A completely modular and flexible facility built of interconnected pods. The modular design allows any flexible layout of the facility to be implemented and the possibility of future reusability. Each pod is a self-sufficient unit consisting of fixed top and bottom panels and the variety of walls can be added on the basis of requirement. The modular form of the facility allows it to be deconstructed and transported to any other location for future reusability.
SECOND RUNNER-UP (shared): Surabhi Mishra, Kamran Ahmad, Aparna Gupta and Lakshita Singh – Faculty of Architecture and Planning, Dr Abdul Kalam Technical
University (FOAP, AKTU)
This design integrates various functional aspects, mobility, user-oriented design simultaneously incorporating fast and easy modification so as to adopt a normal life post-pandemic. ICF outdated coaches have been modified in order to consider practicality, not affecting regular train coaches as well as resulting in easy acceptance of the design. The reason for choosing trains over stations is to provide safety precautions to the public space so that post-pandemic it doesn’t possess any after-effects if not provided proper sanitization. The idea is to look forward to the proposal made by the government and not affecting any particular area of a city since these coaches can be provided at outskirts.
SECOND RUNNER-UP (shared): Aditi Bajpai and Dwij Hirpara, Centre of Environment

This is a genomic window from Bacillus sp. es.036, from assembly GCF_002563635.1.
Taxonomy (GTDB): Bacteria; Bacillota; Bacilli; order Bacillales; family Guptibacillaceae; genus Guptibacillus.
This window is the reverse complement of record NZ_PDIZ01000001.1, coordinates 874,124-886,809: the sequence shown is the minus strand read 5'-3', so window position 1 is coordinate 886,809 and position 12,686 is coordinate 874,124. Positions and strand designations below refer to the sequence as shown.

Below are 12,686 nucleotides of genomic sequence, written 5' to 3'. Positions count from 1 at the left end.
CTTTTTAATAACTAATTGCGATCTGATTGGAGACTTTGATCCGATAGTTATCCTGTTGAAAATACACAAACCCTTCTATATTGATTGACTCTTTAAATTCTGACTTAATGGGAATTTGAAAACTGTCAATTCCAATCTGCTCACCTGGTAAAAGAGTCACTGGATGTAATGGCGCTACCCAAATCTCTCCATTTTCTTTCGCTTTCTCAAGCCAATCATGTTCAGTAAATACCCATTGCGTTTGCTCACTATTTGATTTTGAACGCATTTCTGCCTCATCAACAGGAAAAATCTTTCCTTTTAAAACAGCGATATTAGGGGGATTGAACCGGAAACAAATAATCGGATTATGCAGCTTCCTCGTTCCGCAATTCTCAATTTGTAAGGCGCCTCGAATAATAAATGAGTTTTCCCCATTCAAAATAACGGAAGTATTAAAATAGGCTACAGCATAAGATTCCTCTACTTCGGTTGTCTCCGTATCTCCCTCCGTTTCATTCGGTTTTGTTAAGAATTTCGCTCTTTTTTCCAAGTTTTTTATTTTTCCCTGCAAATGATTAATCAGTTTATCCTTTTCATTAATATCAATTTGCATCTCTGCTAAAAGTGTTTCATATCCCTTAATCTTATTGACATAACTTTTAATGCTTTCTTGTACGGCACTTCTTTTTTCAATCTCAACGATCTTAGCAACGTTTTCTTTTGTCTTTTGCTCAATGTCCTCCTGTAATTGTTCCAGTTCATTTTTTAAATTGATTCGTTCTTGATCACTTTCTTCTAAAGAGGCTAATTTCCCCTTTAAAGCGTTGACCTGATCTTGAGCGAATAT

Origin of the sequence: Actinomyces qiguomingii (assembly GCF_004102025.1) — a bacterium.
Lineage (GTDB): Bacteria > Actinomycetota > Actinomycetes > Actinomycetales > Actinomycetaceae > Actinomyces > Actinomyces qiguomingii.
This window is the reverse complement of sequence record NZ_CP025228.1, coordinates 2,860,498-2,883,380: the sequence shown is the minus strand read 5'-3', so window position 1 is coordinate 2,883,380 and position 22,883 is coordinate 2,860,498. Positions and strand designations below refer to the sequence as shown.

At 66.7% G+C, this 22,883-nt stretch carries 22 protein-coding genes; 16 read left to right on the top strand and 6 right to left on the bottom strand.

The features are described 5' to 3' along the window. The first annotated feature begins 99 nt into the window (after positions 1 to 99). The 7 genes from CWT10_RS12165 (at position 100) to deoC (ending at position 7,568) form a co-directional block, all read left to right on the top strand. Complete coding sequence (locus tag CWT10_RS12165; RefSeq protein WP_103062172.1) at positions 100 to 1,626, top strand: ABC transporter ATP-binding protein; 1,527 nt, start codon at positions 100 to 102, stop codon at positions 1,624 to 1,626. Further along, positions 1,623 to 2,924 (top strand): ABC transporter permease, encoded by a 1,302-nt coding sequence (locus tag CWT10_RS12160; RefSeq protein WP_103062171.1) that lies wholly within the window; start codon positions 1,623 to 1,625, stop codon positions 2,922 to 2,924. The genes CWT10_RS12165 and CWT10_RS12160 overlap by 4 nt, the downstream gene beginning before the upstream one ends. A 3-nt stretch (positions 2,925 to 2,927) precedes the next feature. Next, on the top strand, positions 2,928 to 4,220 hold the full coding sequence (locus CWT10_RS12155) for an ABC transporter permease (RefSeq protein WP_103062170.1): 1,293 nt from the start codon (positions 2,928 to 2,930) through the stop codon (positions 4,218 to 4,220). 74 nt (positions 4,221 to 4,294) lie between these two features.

Planning and Technology, Ahmedabad (CEPT)
As we struggle to fight the pandemic, the design proposes a feasible, replicable, adaptive and an ecological solution that holistically addresses the issues of the pandemic while also incorporating precaution and mitigation of the prevailing and forthcoming challenges of SARS-CoV-2.
This temporary quarantine facility comprises a range of deployable structures to provide for the rooms and furniture. Located in the airport complex, it has distinguished access for different users. Spaces are organized in ways that minimize contact between patients and the staff, suspected and the confirmed, nurses and the technical staff — to prevent the spread of the virus.
- Shamita Honawar, Prachi Choudhary, Prachi Deshmukh, – Dr Bhanuben Nanavati College of Architecture, Pune
- Kavya Arounane, Vaishnavi Kini – PES University, Bengaluru
- Anushka Dutta, Khushi Gautam, Divisha Vadehra, Ishita Verma – School of Planning and Architecture, Bhopal
- Faizan Sharief, Ishita Sharma, Dhritiman Kundu, Pradyuman Ksh – Lovely Professional University, Punjab
Overall, the design solutions provided by the students can be easily constructed anywhere at a minimal cost. One of the main reasons for the rapidly increasing COVID cases is the poor sanitary conditions, lack of quarantine infrastructure and the space crunch. The proposed designs could address these problems at a regional and national level and help us flatten the curve in the near future.
Kaarwan is now getting in touch with local and government authorities to help them implement these solutions and make the architecture fraternity’s contribution in the fight against COVID-19.
This competition was not only an attempt to educate young architects about the changing parameters of Architecture but also to inculcate a sense of ownership and belief that they can make a change by playing their small part. In the words of Dr Vikram Sarabhai, “We do not have the fantasy of competing with the economically advanced nations but we are convinced that if we are to play a meaningful role nationally, and in the community of nations, we must be second to none.”